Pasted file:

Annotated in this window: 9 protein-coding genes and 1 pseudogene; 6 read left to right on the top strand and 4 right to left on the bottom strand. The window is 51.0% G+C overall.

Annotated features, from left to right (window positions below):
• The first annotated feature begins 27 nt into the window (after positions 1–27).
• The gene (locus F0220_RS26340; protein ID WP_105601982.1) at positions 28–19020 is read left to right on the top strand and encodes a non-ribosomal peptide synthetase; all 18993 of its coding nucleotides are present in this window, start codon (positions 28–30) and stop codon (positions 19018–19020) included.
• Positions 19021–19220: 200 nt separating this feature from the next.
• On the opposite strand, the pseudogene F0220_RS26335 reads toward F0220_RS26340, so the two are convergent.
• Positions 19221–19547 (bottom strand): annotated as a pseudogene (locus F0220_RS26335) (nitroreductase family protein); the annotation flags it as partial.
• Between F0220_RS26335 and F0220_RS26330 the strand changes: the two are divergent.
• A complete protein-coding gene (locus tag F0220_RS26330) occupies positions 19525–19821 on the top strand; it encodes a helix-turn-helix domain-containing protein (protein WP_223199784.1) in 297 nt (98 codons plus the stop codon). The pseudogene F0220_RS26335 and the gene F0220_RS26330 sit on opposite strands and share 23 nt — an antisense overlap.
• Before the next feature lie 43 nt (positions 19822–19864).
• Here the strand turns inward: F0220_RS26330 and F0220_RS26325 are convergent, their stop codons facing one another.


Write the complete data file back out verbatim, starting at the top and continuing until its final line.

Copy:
Annotated in this window: 9 protein-coding genes and 1 pseudogene; 6 read left to right on the top strand and 4 right to left on the bottom strand. The window is 51.0% G+C overall.

Annotated features, from left to right (window positions below):
• The first annotated feature begins 27 nt into the window (after positions 1–27).
• The gene (locus F0220_RS26340; protein ID WP_105601982.1) at positions 28–19020 is read left to right on the top strand and encodes a non-ribosomal peptide synthetase; all 18993 of its coding nucleotides are present in this window, start codon (positions 28–30) and stop codon (positions 19018–19020) included.
• Positions 19021–19220: 200 nt separating this feature from the next.
• On the opposite strand, the pseudogene F0220_RS26335 reads toward F0220_RS26340, so the two are convergent.
• Positions 19221–19547 (bottom strand): annotated as a pseudogene (locus F0220_RS26335) (nitroreductase family protein); the annotation flags it as partial.
• Between F0220_RS26335 and F0220_RS26330 the strand changes: the two are divergent.
• A complete protein-coding gene (locus tag F0220_RS26330) occupies positions 19525–19821 on the top strand; it encodes a helix-turn-helix domain-containing protein (protein WP_223199784.1) in 297 nt (98 codons plus the stop codon). The pseudogene F0220_RS26335 and the gene F0220_RS26330 sit on opposite strands and share 23 nt — an antisense overlap.
• Before the next feature lie 43 nt (positions 19822–19864).
• Here the strand turns inward: F0220_RS26330 and F0220_RS26325 are convergent, their stop codons facing one another.